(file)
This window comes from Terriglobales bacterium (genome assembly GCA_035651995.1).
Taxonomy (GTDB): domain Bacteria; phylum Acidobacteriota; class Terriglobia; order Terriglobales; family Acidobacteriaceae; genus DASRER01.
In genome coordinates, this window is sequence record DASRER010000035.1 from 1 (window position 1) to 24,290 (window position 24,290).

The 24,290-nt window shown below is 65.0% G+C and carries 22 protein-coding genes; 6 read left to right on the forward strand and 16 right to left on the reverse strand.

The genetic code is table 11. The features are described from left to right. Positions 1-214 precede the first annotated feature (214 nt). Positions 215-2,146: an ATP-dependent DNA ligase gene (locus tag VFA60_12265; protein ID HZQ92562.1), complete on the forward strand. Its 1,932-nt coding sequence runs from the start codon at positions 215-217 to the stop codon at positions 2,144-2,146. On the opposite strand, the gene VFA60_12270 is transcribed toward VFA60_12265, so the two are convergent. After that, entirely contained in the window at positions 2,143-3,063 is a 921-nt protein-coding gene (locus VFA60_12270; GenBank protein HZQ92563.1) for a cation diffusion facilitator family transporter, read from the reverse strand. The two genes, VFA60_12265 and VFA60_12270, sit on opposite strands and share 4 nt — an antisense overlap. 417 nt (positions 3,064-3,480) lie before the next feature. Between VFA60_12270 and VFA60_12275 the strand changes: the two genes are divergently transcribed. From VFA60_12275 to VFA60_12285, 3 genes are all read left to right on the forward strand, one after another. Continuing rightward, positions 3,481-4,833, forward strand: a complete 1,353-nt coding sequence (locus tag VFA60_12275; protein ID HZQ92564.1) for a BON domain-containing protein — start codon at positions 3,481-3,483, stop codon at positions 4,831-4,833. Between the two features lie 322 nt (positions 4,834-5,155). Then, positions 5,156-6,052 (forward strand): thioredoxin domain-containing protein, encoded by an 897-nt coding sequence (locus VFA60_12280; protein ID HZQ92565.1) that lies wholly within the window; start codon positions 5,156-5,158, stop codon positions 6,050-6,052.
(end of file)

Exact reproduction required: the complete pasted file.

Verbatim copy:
This window comes from Terriglobales bacterium (genome assembly GCA_035651995.1).
Taxonomy (GTDB): domain Bacteria; phylum Acidobacteriota; class Terriglobia; order Terriglobales; family Acidobacteriaceae; genus DASRER01.
In genome coordinates, this window is sequence record DASRER010000035.1 from 1 (window position 1) to 24,290 (window position 24,290).

The 24,290-nt window shown below is 65.0% G+C and carries 22 protein-coding genes; 6 read left to right on the forward strand and 16 right to left on the reverse strand.

The genetic code is table 11. The features are described from left to right. Positions 1-214 precede the first annotated feature (214 nt). Positions 215-2,146: an ATP-dependent DNA ligase gene (locus tag VFA60_12265; protein ID HZQ92562.1), complete on the forward strand. Its 1,932-nt coding sequence runs from the start codon at positions 215-217 to the stop codon at positions 2,144-2,146. On the opposite strand, the gene VFA60_12270 is transcribed toward VFA60_12265, so the two are convergent. After that, entirely contained in the window at positions 2,143-3,063 is a 921-nt protein-coding gene (locus VFA60_12270; GenBank protein HZQ92563.1) for a cation diffusion facilitator family transporter, read from the reverse strand. The two genes, VFA60_12265 and VFA60_12270, sit on opposite strands and share 4 nt — an antisense overlap. 417 nt (positions 3,064-3,480) lie before the next feature. Between VFA60_12270 and VFA60_12275 the strand changes: the two genes are divergently transcribed. From VFA60_12275 to VFA60_12285, 3 genes are all read left to right on the forward strand, one after another. Continuing rightward, positions 3,481-4,833, forward strand: a complete 1,353-nt coding sequence (locus tag VFA60_12275; protein ID HZQ92564.1) for a BON domain-containing protein — start codon at positions 3,481-3,483, stop codon at positions 4,831-4,833. Between the two features lie 322 nt (positions 4,834-5,155). Then, positions 5,156-6,052 (forward strand): thioredoxin domain-containing protein, encoded by an 897-nt coding sequence (locus VFA60_12280; protein ID HZQ92565.1) that lies wholly within the window; start codon positions 5,156-5,158, stop codon positions 6,050-6,052.